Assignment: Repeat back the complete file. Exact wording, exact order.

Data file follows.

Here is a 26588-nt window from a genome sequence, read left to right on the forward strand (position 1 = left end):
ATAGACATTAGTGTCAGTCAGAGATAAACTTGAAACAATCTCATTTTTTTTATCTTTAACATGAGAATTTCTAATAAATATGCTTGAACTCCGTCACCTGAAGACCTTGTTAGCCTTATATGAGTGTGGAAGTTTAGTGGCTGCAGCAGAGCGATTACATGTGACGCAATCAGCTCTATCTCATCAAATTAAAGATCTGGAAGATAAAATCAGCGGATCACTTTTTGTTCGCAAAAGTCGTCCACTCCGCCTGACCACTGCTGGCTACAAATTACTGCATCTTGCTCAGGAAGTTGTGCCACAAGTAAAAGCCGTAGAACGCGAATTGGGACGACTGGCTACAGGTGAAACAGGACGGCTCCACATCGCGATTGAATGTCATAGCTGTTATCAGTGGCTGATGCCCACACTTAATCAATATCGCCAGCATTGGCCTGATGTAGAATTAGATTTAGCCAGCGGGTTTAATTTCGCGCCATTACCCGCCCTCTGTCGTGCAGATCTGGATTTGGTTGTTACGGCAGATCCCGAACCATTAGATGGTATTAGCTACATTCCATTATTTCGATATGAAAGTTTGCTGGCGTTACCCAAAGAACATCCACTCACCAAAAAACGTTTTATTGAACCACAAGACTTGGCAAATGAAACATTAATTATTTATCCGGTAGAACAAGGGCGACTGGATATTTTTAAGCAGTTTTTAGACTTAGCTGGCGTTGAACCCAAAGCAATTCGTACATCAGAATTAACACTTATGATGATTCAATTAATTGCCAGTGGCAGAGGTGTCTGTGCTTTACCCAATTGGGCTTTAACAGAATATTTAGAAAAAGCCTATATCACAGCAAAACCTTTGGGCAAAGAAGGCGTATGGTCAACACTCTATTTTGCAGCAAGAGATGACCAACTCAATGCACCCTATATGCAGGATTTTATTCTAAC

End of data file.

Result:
Here is a 26588-nt window from a genome sequence, read left to right on the forward strand (position 1 = left end):
ATAGACATTAGTGTCAGTCAGAGATAAACTTGAAACAATCTCATTTTTTTTATCTTTAACATGAGAATTTCTAATAAATATGCTTGAACTCCGTCACCTGAAGACCTTGTTAGCCTTATATGAGTGTGGAAGTTTAGTGGCTGCAGCAGAGCGATTACATGTGACGCAATCAGCTCTATCTCATCAAATTAAAGATCTGGAAGATAAAATCAGCGGATCACTTTTTGTTCGCAAAAGTCGTCCACTCCGCCTGACCACTGCTGGCTACAAATTACTGCATCTTGCTCAGGAAGTTGTGCCACAAGTAAAAGCCGTAGAACGCGAATTGGGACGACTGGCTACAGGTGAAACAGGACGGCTCCACATCGCGATTGAATGTCATAGCTGTTATCAGTGGCTGATGCCCACACTTAATCAATATCGCCAGCATTGGCCTGATGTAGAATTAGATTTAGCCAGCGGGTTTAATTTCGCGCCATTACCCGCCCTCTGTCGTGCAGATCTGGATTTGGTTGTTACGGCAGATCCCGAACCATTAGATGGTATTAGCTACATTCCATTATTTCGATATGAAAGTTTGCTGGCGTTACCCAAAGAACATCCACTCACCAAAAAACGTTTTATTGAACCACAAGACTTGGCAAATGAAACATTAATTATTTATCCGGTAGAACAAGGGCGACTGGATATTTTTAAGCAGTTTTTAGACTTAGCTGGCGTTGAACCCAAAGCAATTCGTACATCAGAATTAACACTTATGATGATTCAATTAATTGCCAGTGGCAGAGGTGTCTGTGCTTTACCCAATTGGGCTTTAACAGAATATTTAGAAAAAGCCTATATCACAGCAAAACCTTTGGGCAAAGAAGGCGTATGGTCAACACTCTATTTTGCAGCAAGAGATGACCAACTCAATGCACCCTATATGCAGGATTTTATTCTAAC